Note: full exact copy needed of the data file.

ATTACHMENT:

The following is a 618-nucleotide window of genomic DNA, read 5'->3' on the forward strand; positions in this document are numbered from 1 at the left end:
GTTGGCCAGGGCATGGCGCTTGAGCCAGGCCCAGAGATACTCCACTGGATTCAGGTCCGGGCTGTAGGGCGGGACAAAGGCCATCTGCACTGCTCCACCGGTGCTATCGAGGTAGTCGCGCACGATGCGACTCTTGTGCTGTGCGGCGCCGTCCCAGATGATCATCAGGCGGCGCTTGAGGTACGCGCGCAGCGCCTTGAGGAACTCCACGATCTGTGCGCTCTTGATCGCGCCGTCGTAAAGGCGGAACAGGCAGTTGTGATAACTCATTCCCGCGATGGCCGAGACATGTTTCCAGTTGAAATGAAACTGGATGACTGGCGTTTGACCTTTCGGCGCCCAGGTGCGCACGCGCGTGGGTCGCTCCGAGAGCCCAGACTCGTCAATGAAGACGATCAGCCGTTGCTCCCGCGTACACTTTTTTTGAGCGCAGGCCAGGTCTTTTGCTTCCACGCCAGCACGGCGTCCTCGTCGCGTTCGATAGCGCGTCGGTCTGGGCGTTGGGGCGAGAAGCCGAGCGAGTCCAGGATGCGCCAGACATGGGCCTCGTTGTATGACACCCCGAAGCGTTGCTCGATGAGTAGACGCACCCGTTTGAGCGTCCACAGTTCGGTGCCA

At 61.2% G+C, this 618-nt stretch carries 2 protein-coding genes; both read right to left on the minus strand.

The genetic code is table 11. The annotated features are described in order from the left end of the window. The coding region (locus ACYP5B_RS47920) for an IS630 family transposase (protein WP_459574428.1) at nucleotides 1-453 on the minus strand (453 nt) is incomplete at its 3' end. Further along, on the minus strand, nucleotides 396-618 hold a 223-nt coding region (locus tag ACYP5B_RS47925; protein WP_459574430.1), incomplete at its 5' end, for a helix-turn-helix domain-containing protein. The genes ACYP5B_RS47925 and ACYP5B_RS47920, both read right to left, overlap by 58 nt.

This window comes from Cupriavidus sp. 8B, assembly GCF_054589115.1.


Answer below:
The following is a 618-nucleotide window of genomic DNA, read 5'->3' on the forward strand; positions in this document are numbered from 1 at the left end:
GTTGGCCAGGGCATGGCGCTTGAGCCAGGCCCAGAGATACTCCACTGGATTCAGGTCCGGGCTGTAGGGCGGGACAAAGGCCATCTGCACTGCTCCACCGGTGCTATCGAGGTAGTCGCGCACGATGCGACTCTTGTGCTGTGCGGCGCCGTCCCAGATGATCATCAGGCGGCGCTTGAGGTACGCGCGCAGCGCCTTGAGGAACTCCACGATCTGTGCGCTCTTGATCGCGCCGTCGTAAAGGCGGAACAGGCAGTTGTGATAACTCATTCCCGCGATGGCCGAGACATGTTTCCAGTTGAAATGAAACTGGATGACTGGCGTTTGACCTTTCGGCGCCCAGGTGCGCACGCGCGTGGGTCGCTCCGAGAGCCCAGACTCGTCAATGAAGACGATCAGCCGTTGCTCCCGCGTACACTTTTTTTGAGCGCAGGCCAGGTCTTTTGCTTCCACGCCAGCACGGCGTCCTCGTCGCGTTCGATAGCGCGTCGGTCTGGGCGTTGGGGCGAGAAGCCGAGCGAGTCCAGGATGCGCCAGACATGGGCCTCGTTGTATGACACCCCGAAGCGTTGCTCGATGAGTAGACGCACCCGTTTGAGCGTCCACAGTTCGGTGCCA

At 61.2% G+C, this 618-nt stretch carries 2 protein-coding genes; both read right to left on the minus strand.

The genetic code is table 11. The annotated features are described in order from the left end of the window. The coding region (locus ACYP5B_RS47920) for an IS630 family transposase (protein WP_459574428.1) at nucleotides 1-453 on the minus strand (453 nt) is incomplete at its 3' end. Further along, on the minus strand, nucleotides 396-618 hold a 223-nt coding region (locus tag ACYP5B_RS47925; protein WP_459574430.1), incomplete at its 5' end, for a helix-turn-helix domain-containing protein. The genes ACYP5B_RS47925 and ACYP5B_RS47920, both read right to left, overlap by 58 nt.

This window comes from Cupriavidus sp. 8B, assembly GCF_054589115.1.